Cabling it up!
Wiring up the power system of the motorcycle is fairly straight-forward. It just requires using thick power cables that are connected with nuts on the motor and batteries, and nuts and bolts on the motor controller.
You will want to use what’s known as welding cable. Welding cable has many fine strands of copper cable inside. It’s designed to carry high current, but it is also very flexible, making it easy to work with. Other types of copper cable are very stiff, may not have the right type of insulation, and aren’t as easy to crimp to. Welding cable is available at welding suppliers, good full-service hardware stores, and some building supply stores.
The thicker the cable, the more current a cable can pass through it without heating up. Cable is commonly rated by American Wire Gauge. That measurement is a number wherein the higher the number, the skinnier the wire, and the lower the number, the THICKER the wire. Typical household electric wiring for 15 amps might be 14 ga, but electric vehicle cabling might need to be able to handle hundreds of amps. The motorcycle uses 4 gauge cable. It’s thick enough to carry the required current, but still be affordable. Thick cable can get pricey fast. (My electric car project uses recycled 2/0 cable!)
Get crimp-on power lugs that match the size of the cable you are using. They are available at the same place you got the welding cable from. 4 gauge is common enough to find locally. Make sure that the bolt hole in the lug is the right size to match up with the power connectors on the motor, the controller, and the batteries. If the various connectors are different sizes, get the appropriate number of lugs required so that you have enough lugs to fit all system components correctly.
You will need a mechanical crimper designed specifically for these heavy lugs. They usually come in two styles – “bolt-cutter”, and hydraulic.
The ones that look like large bolt cutters (long handles, small, jaw, almost always painted red for some reason….) work well and are fast and easy. They can be a bit pricey to purchase. They can sometimes be rented from full-service hardware stores. I borrowed one from a friend.
Hydraulic crimpers are typically hand-held with a small cylinder like a mini bottle jack. You pump the handle repeatedly to make hydraulic fluid crush the lug onto the cable. They have interchangeble jaw inserts for various diameter cables. The can be purchased fairly affordable at import tool stores like Harbor Freight.
To make power cables for the cycle, you need to know how long each cable is. Measure the distance between the two components using a flexible table measure or a piece of string (it’s almost NEVER a straight line between anything) You might want to account for having cables follow the shape of the frame or all be on the same side. In general keep cables as short as possible.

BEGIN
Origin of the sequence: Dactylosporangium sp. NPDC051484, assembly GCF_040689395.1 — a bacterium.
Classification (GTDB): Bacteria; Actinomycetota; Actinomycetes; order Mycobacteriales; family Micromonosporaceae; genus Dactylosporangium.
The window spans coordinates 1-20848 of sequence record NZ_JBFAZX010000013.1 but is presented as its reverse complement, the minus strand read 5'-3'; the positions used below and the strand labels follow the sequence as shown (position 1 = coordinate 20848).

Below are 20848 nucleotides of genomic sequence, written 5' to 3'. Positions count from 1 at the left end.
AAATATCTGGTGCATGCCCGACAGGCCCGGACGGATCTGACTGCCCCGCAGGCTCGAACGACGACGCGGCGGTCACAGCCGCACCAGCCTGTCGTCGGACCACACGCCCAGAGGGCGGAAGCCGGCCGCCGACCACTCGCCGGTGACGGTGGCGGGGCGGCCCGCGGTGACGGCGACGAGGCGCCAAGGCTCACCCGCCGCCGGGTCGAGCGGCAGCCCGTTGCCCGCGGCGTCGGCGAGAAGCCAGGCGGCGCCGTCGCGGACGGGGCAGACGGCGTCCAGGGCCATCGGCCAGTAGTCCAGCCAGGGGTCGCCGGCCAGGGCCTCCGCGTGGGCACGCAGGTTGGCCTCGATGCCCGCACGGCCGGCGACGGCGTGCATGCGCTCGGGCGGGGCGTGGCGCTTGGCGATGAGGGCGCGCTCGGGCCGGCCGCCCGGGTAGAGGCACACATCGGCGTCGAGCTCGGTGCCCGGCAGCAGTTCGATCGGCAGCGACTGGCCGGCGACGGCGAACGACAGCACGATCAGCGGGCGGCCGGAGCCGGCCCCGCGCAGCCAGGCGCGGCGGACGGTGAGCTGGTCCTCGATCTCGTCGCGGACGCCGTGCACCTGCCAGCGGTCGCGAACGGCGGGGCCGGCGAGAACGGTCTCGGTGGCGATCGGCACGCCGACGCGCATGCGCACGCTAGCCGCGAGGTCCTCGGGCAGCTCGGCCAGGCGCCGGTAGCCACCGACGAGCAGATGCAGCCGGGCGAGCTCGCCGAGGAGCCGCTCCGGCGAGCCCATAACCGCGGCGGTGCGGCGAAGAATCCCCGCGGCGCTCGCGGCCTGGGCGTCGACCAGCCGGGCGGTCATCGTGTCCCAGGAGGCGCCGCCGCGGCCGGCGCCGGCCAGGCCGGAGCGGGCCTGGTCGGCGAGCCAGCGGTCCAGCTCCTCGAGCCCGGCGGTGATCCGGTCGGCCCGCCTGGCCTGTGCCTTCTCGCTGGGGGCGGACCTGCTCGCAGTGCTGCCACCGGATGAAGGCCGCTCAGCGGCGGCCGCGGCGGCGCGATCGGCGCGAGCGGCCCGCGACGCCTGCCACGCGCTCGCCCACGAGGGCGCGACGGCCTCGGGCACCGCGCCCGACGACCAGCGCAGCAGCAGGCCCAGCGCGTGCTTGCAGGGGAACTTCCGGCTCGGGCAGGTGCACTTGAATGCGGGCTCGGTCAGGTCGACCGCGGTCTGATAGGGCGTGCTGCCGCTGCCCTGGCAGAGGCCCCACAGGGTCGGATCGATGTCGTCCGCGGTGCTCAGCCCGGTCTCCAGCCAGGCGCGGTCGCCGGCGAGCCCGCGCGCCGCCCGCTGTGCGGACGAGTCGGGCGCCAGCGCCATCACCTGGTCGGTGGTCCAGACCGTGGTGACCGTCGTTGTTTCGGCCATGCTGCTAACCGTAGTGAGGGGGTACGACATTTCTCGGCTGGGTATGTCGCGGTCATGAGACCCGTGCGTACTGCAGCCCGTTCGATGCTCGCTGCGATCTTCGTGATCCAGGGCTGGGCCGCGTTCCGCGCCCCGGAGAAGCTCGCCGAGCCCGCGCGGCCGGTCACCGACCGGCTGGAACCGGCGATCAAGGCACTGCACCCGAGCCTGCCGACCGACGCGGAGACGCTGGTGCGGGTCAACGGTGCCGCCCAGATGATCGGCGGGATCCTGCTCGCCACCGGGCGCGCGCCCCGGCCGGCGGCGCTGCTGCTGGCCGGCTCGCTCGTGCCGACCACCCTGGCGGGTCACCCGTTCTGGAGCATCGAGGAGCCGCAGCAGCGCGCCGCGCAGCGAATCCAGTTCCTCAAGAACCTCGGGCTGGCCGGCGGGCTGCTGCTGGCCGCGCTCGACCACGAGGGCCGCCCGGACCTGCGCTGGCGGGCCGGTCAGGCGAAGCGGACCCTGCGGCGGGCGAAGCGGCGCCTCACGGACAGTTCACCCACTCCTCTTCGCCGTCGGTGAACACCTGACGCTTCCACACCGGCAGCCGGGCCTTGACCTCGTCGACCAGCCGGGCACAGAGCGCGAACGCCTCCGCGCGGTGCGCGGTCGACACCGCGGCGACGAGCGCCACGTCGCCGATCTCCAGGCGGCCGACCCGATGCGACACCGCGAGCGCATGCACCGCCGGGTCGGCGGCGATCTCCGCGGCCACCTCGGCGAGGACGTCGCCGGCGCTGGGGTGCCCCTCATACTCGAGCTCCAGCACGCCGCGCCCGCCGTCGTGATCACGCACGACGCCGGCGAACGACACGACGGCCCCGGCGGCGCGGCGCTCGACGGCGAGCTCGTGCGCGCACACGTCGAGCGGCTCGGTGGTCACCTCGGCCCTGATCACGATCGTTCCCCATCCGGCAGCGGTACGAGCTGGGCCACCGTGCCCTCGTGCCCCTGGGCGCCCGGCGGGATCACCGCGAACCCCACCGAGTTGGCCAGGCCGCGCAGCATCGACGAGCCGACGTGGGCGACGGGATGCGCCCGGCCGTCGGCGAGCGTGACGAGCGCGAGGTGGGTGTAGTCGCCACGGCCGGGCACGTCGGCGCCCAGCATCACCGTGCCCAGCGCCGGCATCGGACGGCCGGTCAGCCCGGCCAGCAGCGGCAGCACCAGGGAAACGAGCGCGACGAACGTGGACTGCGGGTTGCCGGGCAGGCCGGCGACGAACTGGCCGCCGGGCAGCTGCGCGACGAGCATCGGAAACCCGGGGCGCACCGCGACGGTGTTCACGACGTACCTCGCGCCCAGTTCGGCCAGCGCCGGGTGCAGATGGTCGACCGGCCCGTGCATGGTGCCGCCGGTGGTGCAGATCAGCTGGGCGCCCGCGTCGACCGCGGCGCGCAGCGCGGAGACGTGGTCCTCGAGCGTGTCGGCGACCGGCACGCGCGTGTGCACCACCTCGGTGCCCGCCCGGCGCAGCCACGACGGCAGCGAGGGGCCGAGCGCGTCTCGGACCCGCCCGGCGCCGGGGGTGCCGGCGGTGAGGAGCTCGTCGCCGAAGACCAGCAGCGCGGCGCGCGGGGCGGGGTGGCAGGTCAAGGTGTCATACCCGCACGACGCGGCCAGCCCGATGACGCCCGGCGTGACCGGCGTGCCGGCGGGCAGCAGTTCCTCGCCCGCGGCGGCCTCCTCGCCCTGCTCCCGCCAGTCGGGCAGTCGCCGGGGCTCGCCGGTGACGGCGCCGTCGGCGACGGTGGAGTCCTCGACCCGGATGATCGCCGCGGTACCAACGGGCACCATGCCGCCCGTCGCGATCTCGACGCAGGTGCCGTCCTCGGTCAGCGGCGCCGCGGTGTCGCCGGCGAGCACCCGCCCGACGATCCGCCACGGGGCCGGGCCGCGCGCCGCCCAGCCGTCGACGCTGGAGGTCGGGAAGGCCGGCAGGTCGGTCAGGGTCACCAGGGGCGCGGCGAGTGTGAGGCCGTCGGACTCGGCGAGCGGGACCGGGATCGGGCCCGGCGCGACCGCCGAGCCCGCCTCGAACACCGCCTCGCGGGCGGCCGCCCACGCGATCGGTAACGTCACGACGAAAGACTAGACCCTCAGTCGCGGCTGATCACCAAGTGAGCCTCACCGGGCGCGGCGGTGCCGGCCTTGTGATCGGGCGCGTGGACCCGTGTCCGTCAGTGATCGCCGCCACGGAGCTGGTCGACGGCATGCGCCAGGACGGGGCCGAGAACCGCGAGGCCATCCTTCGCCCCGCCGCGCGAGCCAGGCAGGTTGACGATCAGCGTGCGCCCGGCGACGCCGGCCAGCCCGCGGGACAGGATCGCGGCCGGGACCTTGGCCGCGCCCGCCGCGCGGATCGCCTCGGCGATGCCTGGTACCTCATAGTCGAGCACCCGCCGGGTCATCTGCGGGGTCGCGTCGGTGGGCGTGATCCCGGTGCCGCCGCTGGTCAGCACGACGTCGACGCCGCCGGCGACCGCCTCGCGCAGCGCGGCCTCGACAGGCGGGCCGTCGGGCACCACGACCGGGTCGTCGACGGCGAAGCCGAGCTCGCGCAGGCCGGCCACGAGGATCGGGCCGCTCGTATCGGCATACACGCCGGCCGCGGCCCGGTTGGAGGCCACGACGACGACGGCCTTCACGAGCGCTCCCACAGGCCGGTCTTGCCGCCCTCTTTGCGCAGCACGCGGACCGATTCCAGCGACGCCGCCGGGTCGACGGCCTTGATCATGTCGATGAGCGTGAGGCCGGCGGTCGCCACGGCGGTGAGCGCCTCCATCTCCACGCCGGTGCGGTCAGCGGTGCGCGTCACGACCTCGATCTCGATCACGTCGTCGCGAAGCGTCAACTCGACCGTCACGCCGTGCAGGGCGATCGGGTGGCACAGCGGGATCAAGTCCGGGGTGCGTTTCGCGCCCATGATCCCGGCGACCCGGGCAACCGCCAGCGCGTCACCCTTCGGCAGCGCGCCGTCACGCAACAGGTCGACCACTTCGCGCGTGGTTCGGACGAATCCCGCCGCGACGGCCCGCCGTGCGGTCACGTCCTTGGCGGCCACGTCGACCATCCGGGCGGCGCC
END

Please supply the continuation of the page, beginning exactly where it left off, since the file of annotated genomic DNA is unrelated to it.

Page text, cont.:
Cut the cable to length. Thick power cable usually can’t be cut with a small wire cutters. A bolt cutter will work fine, but the best tool I have used is a Sears Robo-Cutter. Any other type of large, sheering cutter will work fine.
On the end of the cable, slide on a piece of shrink tube, large enough diameter to go around the lug, and about an inch or so long. Then, cut back the insulation of the cable so that the lug can fully slide on, without having any left over bare wire. I used a utility knife to trim back the insulation, but if you plan to do lots of this in the future, you can buy a special wire stripper designed for heavy cable.
Crimp the lug on with the crimper of your choice. On some styles of hydraulic crimpers, they won’t release until you have FULLY crimped the lug. On “bolt-cutter” style crimpers, certain sizes require you to crimp twice.
Slide the heat shrink tube forward to cover the crimped part of the lug and the beginning of the cable insulation. Hit it with a heat gun or hair dryer set to hot so that it shrinks into place.
Physically connecting the cables
Connect all the cables, following the diagram provided in the motor controller manual. All four batteries in series – one to the next to the next to the next. Batteries to the controller. Controller to motor.
Without the main power turned on, the only concern electrically is that the batteries themselves always have power and that anything attached to them can carry current. Do not touch any power cables to the frame of the cycle, as that is the easiest accidental short-circuit. (Wear safety glasses whenever working with batteries and power connections. I also highly recommend wrapping the handles of wrenches that you use on the project with electrical tape, heat-shrink tubing, or other non-conductive material.)
Once the cycle is cabled up, you only have to check things over and test it all out before you can go for a ride!